Until President John F. Kennedy put a stop to it, his mischievous sister-in-law Ethel wasn’t above toppling a visiting politico or two into the family swimming pool.
That’s as scandalous as it gets in Rory Kennedy’s affectionate, playful profile of her mother, Ethel Skakel Kennedy, the widow of Senator Robert F. Kennedy.
Billed as the first Kennedy film directed by a family member, HBO’s “Ethel” is endearing and warm-hearted, if ultimately too guarded to stand as the work of historical significance it might have been.
The youngest of Bobby and Ethel’s 11 children, Rory Kennedy was born six months after her father’s assassination in 1968. The Emmy Award-winning director (“Ghosts of Abu Ghraib”) interviews seven of her surviving siblings, as well as their press-shy mother.
“All this introspection,” Ethel, now 84, tells her daughter. “I hate it.” She chokes up only once, when asked about her husband’s assassination. “Talk about something else,” she says.
“Ethel” delights in the antics of the Kennedy kids -- sliding down White House banisters, gawking at FBI sharpshooters at target practice -- and turns appropriately somber with the inevitable tragedies.
Seamier fascinations go unmentioned, and there we see the mother in the daughter: “Ethel” talks about something else.
“Ethel” airs Oct. 18 on HBO at 9 p.m. New York time. Rating: ***
Alfred Hitchcock once sent little Melanie Griffith a macabre Christmas gift: A doll, made up to look like the child’s mother, Tippi Hedren, in a tiny coffin.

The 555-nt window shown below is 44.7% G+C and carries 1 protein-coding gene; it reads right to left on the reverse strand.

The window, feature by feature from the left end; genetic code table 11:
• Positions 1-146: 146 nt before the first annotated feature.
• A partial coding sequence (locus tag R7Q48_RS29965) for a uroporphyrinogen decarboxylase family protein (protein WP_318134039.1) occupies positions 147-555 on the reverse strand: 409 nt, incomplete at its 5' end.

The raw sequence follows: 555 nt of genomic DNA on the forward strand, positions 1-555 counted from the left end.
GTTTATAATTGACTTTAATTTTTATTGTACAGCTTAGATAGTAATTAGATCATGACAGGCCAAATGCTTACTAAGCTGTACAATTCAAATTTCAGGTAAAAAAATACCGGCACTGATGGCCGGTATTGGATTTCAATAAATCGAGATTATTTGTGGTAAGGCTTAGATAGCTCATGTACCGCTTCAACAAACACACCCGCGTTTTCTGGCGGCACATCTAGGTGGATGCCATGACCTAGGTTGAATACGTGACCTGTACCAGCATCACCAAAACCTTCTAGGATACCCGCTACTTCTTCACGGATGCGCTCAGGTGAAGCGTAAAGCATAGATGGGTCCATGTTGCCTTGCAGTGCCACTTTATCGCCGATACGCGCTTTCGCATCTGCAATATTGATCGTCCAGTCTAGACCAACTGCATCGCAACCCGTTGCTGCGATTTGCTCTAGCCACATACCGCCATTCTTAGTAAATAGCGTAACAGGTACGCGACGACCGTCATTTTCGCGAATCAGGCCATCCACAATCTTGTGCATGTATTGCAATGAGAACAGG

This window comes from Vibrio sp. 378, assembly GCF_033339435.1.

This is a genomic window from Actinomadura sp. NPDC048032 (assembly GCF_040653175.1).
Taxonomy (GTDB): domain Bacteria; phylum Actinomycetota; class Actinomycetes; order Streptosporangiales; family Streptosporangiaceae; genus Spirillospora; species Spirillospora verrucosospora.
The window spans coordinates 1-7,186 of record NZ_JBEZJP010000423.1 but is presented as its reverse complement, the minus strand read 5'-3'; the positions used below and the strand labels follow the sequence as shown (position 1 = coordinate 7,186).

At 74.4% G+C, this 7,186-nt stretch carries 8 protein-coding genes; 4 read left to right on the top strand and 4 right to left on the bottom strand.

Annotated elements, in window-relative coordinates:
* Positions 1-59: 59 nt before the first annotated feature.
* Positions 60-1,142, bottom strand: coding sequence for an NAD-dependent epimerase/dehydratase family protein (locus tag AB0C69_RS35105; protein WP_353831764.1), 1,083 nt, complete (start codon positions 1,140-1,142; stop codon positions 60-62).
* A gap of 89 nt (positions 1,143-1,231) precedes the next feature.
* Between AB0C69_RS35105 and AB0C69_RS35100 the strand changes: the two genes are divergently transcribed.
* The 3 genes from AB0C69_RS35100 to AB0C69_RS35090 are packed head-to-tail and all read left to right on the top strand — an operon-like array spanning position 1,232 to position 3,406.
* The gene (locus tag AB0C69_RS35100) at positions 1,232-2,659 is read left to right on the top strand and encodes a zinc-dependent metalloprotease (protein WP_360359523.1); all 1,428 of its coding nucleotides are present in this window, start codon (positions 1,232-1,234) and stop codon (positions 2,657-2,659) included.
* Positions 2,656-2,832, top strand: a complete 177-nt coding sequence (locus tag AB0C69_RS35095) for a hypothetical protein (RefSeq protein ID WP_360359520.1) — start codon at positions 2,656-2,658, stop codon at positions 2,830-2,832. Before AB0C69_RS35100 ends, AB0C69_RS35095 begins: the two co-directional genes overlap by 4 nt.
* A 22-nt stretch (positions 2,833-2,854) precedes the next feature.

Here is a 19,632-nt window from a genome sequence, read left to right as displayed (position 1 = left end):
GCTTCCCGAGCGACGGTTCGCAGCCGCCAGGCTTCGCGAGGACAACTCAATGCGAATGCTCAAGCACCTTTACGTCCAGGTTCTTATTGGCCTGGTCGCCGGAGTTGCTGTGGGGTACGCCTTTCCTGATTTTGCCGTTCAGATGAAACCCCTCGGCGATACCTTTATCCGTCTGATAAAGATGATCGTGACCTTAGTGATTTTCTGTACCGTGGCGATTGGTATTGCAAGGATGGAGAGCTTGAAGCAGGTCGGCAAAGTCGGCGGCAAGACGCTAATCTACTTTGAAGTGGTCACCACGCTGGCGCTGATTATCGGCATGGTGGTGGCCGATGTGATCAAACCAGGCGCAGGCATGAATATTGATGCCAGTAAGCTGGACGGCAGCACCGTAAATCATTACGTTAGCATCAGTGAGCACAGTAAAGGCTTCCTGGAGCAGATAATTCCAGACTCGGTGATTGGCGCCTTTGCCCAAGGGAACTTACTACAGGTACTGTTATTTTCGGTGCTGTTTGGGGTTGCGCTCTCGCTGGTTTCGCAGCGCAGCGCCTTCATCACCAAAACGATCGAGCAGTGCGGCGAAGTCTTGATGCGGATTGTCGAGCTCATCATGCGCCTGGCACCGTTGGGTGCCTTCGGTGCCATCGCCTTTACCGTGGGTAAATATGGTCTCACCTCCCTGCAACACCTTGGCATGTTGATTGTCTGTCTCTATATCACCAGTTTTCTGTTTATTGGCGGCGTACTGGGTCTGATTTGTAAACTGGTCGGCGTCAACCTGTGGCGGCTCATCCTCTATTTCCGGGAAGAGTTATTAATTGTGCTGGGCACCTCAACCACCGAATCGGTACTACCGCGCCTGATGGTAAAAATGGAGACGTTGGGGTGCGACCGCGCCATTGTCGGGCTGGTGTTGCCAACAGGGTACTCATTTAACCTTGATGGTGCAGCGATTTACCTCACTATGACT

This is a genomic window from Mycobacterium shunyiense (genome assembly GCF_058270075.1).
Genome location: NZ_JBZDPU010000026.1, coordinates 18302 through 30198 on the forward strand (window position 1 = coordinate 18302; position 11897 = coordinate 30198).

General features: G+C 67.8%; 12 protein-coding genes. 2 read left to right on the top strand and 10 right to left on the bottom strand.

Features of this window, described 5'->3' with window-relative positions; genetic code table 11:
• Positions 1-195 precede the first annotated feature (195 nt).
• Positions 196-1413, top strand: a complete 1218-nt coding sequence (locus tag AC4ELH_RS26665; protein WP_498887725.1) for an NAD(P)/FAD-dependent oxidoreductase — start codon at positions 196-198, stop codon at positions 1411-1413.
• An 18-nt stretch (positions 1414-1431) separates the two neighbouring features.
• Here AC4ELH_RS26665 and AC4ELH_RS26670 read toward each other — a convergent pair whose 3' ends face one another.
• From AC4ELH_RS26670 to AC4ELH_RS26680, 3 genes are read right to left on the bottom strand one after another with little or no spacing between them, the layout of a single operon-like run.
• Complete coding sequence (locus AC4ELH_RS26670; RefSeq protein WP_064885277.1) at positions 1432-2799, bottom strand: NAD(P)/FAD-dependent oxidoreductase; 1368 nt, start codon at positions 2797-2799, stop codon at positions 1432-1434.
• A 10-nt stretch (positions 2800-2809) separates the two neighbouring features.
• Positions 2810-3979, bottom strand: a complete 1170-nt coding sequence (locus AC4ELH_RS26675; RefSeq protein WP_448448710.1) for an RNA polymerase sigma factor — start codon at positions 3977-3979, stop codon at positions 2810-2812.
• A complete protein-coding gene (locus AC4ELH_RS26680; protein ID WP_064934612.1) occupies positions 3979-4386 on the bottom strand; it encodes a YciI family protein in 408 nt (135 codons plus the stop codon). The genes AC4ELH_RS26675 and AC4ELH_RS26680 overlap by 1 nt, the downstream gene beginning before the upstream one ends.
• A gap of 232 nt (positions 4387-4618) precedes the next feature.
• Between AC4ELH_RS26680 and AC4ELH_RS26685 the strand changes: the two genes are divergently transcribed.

That’s not the only missed opportunity that leaves us waiting for next month’s big-screen “Hitchcock,” starring Anthony Hopkins.
Based on Donald Spoto’s book “Spellbound by Beauty” and directed by Julian Jarrold, “The Girl” gets the impersonations and ’60s vibe right. Toby Jones is as good as Hitchcock as he was as Truman Capote in “Infamous,” and Sienna Miller is lovely as his Grace Kelly substitute.
But the movie adds little to the familiar take on Hitchcock’s cruel, lascivious attempts to mold the inexperienced actress into his idea of perfection.
When Hedren rejects his repeated and vulgar sexual advances as wife Alma (Imelda Staunton) simply looks the other way, Hitchcock makes her life hell.
The harassment reaches a climax with stagehands tossing live gulls at the actress until she suffers a weeklong emotional collapse.
“The Girl” breezes past the post-“Birds” flop “Marnie” before suggesting that Hedren’s career was all but killed by the vengeful director.
Even with juice like that, “The Girl” isn’t nearly as involving as you’d expect. It’s thin stuff in a fat suit.
“The Girl” airs Oct. 20 on HBO at 9 p.m. New York time. Rating: **1/2
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(Greg Evans is a critic for Muse, the arts and leisure section of Bloomberg News. The opinions expressed are his own.)
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